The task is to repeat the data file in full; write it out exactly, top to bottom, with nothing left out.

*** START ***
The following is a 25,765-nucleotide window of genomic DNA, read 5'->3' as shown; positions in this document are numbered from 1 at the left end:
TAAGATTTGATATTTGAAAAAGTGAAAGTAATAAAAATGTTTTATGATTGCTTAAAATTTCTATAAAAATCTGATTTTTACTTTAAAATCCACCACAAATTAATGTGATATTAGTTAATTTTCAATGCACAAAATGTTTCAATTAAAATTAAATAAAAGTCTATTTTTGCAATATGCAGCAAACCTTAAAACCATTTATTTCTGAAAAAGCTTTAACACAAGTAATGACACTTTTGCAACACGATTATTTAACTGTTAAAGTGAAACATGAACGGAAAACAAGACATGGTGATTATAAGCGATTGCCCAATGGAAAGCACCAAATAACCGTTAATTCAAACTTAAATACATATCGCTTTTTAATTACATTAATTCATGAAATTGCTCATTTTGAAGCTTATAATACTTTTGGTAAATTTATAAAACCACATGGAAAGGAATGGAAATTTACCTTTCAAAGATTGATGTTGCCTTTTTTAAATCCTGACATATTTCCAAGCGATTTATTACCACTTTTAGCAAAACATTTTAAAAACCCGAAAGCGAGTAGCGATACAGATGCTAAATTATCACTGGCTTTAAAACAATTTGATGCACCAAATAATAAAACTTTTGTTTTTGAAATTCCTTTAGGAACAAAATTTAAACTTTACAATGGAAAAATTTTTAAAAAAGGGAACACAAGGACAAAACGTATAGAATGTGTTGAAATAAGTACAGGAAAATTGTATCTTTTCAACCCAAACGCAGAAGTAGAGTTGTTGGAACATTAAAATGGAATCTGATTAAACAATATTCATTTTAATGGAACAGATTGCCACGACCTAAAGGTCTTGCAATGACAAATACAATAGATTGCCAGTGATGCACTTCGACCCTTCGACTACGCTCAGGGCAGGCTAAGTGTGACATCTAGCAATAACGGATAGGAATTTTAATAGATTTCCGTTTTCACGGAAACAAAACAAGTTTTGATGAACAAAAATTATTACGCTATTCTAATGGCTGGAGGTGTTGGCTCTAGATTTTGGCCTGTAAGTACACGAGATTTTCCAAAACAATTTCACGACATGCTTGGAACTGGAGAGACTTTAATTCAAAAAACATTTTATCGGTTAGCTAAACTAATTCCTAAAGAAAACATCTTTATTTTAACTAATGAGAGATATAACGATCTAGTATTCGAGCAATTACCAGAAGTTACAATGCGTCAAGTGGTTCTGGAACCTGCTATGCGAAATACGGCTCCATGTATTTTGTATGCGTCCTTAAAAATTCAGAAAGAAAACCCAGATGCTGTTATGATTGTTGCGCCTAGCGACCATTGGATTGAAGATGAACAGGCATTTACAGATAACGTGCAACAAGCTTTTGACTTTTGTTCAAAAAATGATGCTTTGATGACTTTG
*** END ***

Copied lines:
The following is a 25,765-nucleotide window of genomic DNA, read 5'->3' as shown; positions in this document are numbered from 1 at the left end:
TAAGATTTGATATTTGAAAAAGTGAAAGTAATAAAAATGTTTTATGATTGCTTAAAATTTCTATAAAAATCTGATTTTTACTTTAAAATCCACCACAAATTAATGTGATATTAGTTAATTTTCAATGCACAAAATGTTTCAATTAAAATTAAATAAAAGTCTATTTTTGCAATATGCAGCAAACCTTAAAACCATTTATTTCTGAAAAAGCTTTAACACAAGTAATGACACTTTTGCAACACGATTATTTAACTGTTAAAGTGAAACATGAACGGAAAACAAGACATGGTGATTATAAGCGATTGCCCAATGGAAAGCACCAAATAACCGTTAATTCAAACTTAAATACATATCGCTTTTTAATTACATTAATTCATGAAATTGCTCATTTTGAAGCTTATAATACTTTTGGTAAATTTATAAAACCACATGGAAAGGAATGGAAATTTACCTTTCAAAGATTGATGTTGCCTTTTTTAAATCCTGACATATTTCCAAGCGATTTATTACCACTTTTAGCAAAACATTTTAAAAACCCGAAAGCGAGTAGCGATACAGATGCTAAATTATCACTGGCTTTAAAACAATTTGATGCACCAAATAATAAAACTTTTGTTTTTGAAATTCCTTTAGGAACAAAATTTAAACTTTACAATGGAAAAATTTTTAAAAAAGGGAACACAAGGACAAAACGTATAGAATGTGTTGAAATAAGTACAGGAAAATTGTATCTTTTCAACCCAAACGCAGAAGTAGAGTTGTTGGAACATTAAAATGGAATCTGATTAAACAATATTCATTTTAATGGAACAGATTGCCACGACCTAAAGGTCTTGCAATGACAAATACAATAGATTGCCAGTGATGCACTTCGACCCTTCGACTACGCTCAGGGCAGGCTAAGTGTGACATCTAGCAATAACGGATAGGAATTTTAATAGATTTCCGTTTTCACGGAAACAAAACAAGTTTTGATGAACAAAAATTATTACGCTATTCTAATGGCTGGAGGTGTTGGCTCTAGATTTTGGCCTGTAAGTACACGAGATTTTCCAAAACAATTTCACGACATGCTTGGAACTGGAGAGACTTTAATTCAAAAAACATTTTATCGGTTAGCTAAACTAATTCCTAAAGAAAACATCTTTATTTTAACTAATGAGAGATATAACGATCTAGTATTCGAGCAATTACCAGAAGTTACAATGCGTCAAGTGGTTCTGGAACCTGCTATGCGAAATACGGCTCCATGTATTTTGTATGCGTCCTTAAAAATTCAGAAAGAAAACCCAGATGCTGTTATGATTGTTGCGCCTAGCGACCATTGGATTGAAGATGAACAGGCATTTACAGATAACGTGCAACAAGCTTTTGACTTTTGTTCAAAAAATGATGCTTTGATGACTTTG